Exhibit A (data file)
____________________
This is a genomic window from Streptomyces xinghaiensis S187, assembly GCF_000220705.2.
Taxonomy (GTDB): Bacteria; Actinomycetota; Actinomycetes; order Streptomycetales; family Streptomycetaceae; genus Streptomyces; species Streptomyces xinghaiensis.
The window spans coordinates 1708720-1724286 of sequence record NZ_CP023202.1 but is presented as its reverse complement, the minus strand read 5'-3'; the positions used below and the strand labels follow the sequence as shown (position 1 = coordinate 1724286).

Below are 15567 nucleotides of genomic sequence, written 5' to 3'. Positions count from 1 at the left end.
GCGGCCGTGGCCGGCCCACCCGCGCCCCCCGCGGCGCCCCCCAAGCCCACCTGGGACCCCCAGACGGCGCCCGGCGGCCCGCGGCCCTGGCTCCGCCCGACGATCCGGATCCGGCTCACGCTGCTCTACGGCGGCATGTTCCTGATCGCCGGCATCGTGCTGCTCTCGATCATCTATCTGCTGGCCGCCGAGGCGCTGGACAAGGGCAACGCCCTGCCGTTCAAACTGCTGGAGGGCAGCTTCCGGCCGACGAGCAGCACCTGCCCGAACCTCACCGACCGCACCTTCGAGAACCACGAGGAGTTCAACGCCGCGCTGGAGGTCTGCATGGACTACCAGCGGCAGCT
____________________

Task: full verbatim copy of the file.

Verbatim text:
This is a genomic window from Streptomyces xinghaiensis S187, assembly GCF_000220705.2.
Taxonomy (GTDB): Bacteria; Actinomycetota; Actinomycetes; order Streptomycetales; family Streptomycetaceae; genus Streptomyces; species Streptomyces xinghaiensis.
The window spans coordinates 1708720-1724286 of sequence record NZ_CP023202.1 but is presented as its reverse complement, the minus strand read 5'-3'; the positions used below and the strand labels follow the sequence as shown (position 1 = coordinate 1724286).

Below are 15567 nucleotides of genomic sequence, written 5' to 3'. Positions count from 1 at the left end.
GCGGCCGTGGCCGGCCCACCCGCGCCCCCCGCGGCGCCCCCCAAGCCCACCTGGGACCCCCAGACGGCGCCCGGCGGCCCGCGGCCCTGGCTCCGCCCGACGATCCGGATCCGGCTCACGCTGCTCTACGGCGGCATGTTCCTGATCGCCGGCATCGTGCTGCTCTCGATCATCTATCTGCTGGCCGCCGAGGCGCTGGACAAGGGCAACGCCCTGCCGTTCAAACTGCTGGAGGGCAGCTTCCGGCCGACGAGCAGCACCTGCCCGAACCTCACCGACCGCACCTTCGAGAACCACGAGGAGTTCAACGCCGCGCTGGAGGTCTGCATGGACTACCAGCGGCAGCT